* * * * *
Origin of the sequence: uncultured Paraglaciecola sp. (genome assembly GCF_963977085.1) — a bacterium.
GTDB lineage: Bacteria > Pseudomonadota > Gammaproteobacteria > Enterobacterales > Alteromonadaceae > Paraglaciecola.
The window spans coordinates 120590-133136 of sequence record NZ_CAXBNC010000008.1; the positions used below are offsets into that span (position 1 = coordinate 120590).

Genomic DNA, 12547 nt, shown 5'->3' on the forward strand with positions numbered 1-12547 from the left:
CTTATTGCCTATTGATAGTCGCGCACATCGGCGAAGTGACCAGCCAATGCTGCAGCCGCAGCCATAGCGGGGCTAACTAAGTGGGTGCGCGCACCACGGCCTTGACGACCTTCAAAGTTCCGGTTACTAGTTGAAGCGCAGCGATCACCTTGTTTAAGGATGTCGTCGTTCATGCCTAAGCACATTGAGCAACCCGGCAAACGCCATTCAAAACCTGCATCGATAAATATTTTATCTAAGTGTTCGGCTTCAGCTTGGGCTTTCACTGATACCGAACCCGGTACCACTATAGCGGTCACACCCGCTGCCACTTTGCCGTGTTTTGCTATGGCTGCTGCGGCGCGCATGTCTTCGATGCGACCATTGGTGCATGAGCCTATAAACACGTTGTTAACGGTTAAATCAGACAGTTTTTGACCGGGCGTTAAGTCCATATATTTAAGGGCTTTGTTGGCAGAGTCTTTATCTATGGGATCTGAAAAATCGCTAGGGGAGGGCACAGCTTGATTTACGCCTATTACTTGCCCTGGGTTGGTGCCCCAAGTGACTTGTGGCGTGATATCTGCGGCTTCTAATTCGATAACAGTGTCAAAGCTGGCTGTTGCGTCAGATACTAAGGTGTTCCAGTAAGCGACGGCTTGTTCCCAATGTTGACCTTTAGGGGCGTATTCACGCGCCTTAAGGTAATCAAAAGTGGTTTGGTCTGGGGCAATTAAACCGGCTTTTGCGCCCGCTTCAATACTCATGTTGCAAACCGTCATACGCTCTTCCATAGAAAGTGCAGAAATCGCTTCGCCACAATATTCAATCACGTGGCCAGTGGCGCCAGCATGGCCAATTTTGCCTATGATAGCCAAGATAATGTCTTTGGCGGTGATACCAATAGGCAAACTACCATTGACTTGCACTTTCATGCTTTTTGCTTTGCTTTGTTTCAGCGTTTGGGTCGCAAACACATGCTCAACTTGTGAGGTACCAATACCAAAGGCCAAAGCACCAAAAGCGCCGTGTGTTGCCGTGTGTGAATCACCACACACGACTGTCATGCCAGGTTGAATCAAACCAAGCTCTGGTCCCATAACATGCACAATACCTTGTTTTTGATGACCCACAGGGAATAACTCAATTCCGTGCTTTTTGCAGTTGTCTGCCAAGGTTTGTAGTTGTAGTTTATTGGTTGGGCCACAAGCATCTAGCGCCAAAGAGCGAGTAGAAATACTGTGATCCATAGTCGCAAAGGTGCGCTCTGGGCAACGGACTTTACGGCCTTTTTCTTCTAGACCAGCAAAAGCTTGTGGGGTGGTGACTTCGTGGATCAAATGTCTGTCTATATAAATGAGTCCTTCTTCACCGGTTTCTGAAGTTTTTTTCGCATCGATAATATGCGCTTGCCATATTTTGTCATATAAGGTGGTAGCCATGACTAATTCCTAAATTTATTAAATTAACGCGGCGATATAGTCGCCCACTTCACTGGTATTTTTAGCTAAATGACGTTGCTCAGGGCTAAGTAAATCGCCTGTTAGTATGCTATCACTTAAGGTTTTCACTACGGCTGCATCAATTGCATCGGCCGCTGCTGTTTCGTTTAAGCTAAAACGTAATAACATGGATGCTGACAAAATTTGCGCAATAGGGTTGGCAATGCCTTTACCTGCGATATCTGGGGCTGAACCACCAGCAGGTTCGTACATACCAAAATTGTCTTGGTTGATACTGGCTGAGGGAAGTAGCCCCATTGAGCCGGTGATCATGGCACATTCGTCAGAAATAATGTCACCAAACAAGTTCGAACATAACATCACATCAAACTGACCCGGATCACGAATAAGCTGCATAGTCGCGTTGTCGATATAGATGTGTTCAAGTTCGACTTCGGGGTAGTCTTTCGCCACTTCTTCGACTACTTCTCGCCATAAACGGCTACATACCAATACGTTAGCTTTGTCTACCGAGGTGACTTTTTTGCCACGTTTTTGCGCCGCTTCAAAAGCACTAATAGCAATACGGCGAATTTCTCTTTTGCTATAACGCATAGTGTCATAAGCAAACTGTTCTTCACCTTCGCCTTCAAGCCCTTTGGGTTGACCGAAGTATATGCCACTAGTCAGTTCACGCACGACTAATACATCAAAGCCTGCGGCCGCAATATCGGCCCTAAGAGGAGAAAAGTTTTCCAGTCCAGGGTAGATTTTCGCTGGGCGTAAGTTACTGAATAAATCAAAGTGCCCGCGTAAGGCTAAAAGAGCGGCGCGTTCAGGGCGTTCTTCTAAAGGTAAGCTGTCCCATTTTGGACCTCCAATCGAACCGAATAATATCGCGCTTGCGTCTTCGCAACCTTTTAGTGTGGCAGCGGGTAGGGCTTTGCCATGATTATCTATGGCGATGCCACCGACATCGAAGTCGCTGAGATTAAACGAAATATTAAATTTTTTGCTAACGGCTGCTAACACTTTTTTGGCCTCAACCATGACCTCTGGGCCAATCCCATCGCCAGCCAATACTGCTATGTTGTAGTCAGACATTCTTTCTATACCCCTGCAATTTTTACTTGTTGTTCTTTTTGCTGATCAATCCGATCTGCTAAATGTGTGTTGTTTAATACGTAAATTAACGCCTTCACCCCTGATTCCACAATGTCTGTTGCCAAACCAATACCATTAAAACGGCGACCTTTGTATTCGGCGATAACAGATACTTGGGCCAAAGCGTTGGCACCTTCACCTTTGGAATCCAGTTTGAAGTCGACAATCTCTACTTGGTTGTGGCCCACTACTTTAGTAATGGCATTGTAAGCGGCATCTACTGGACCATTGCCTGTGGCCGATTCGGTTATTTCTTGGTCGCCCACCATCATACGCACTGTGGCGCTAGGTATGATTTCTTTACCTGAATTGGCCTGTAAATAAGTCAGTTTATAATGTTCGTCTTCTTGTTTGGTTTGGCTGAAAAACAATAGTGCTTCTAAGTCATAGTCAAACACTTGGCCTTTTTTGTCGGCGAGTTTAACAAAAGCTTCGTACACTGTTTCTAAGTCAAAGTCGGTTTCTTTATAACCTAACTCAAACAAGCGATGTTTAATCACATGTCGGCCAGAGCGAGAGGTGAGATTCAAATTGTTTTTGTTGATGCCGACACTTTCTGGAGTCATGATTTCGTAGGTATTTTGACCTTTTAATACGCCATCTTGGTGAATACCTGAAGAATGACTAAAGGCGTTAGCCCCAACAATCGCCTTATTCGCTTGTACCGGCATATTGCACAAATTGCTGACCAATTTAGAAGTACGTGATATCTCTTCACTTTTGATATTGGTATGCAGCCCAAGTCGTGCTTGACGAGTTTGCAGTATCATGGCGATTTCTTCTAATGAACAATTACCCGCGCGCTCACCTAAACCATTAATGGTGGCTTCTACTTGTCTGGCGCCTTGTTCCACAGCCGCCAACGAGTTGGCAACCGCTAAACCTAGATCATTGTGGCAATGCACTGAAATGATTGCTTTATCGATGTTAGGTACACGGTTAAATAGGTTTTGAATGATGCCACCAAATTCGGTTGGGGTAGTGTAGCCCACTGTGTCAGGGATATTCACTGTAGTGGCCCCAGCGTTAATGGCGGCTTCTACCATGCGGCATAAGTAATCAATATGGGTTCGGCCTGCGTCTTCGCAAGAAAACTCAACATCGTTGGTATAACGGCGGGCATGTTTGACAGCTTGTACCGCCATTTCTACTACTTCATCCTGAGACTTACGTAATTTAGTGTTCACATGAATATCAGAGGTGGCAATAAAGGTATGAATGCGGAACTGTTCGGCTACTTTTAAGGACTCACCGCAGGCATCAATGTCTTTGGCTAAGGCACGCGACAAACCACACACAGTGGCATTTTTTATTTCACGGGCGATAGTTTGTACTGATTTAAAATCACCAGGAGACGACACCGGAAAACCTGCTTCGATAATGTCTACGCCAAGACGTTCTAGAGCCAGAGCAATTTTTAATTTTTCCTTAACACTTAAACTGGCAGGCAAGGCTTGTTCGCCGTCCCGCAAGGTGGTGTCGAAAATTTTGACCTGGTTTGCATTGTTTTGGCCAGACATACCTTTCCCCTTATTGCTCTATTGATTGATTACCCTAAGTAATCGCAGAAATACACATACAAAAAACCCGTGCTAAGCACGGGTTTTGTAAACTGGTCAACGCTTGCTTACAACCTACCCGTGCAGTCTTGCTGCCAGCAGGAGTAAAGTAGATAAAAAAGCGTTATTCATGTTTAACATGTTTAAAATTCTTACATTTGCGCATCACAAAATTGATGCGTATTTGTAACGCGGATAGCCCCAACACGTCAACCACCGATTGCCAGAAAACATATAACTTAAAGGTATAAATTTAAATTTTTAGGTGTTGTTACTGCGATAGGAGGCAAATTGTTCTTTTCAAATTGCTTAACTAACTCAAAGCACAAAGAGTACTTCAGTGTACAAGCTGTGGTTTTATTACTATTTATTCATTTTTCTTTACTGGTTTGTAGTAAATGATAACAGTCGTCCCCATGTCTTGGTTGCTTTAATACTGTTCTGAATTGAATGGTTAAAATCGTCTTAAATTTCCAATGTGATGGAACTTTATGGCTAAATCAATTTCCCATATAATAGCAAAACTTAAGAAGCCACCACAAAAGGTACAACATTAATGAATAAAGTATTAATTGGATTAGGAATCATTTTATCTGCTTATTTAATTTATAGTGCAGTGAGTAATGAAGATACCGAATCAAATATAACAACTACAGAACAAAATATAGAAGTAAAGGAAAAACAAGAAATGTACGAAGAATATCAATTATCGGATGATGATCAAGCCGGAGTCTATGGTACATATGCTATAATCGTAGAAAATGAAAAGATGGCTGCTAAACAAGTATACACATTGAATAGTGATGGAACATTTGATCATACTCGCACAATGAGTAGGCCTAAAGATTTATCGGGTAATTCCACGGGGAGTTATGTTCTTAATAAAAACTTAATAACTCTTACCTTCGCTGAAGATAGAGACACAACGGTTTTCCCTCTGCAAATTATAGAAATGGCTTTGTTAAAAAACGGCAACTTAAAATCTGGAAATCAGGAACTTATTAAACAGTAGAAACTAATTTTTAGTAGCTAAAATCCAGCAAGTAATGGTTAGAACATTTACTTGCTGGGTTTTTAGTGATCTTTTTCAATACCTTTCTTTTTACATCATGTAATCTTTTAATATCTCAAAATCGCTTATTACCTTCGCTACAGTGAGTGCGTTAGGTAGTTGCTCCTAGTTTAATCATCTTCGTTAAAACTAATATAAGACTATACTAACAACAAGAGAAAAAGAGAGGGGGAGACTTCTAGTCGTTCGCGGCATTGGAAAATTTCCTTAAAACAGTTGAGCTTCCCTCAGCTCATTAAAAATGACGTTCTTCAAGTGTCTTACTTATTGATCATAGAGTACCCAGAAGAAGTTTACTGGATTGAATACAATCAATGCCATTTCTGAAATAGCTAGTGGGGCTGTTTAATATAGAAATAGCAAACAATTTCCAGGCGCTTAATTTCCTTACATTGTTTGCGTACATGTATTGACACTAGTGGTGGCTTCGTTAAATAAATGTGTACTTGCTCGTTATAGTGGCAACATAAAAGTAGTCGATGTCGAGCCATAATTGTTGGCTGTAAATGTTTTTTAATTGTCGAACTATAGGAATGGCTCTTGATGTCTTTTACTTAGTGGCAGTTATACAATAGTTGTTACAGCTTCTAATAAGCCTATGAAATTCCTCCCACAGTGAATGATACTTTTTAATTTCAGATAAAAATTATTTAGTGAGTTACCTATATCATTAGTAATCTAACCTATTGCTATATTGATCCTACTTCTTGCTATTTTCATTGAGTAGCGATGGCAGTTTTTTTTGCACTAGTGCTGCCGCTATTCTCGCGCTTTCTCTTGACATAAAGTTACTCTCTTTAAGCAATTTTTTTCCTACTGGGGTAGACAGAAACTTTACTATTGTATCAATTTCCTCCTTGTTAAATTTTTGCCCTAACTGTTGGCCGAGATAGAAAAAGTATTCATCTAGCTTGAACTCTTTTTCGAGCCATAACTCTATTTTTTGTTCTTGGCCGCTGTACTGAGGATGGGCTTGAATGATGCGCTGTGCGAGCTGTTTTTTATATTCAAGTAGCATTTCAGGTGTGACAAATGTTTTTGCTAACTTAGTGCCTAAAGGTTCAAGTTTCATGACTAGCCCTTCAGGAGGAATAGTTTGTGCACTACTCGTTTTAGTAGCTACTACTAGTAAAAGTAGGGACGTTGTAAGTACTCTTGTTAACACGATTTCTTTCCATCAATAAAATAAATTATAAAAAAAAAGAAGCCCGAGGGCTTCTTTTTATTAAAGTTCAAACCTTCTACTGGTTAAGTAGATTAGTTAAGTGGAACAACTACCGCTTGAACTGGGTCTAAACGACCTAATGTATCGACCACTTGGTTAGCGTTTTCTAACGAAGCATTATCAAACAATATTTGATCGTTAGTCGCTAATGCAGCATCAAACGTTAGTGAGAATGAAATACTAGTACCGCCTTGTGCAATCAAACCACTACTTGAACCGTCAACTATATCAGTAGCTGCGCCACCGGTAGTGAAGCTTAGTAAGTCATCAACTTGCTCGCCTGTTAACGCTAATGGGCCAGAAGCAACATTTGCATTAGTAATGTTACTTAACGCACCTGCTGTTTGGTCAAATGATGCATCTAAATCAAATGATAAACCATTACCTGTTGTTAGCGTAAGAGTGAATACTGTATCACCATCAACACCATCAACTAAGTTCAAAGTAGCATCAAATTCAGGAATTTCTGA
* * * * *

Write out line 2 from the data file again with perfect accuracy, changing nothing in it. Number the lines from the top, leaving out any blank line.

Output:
GTDB lineage: Bacteria > Pseudomonadota > Gammaproteobacteria > Enterobacterales > Alteromonadaceae > Paraglaciecola.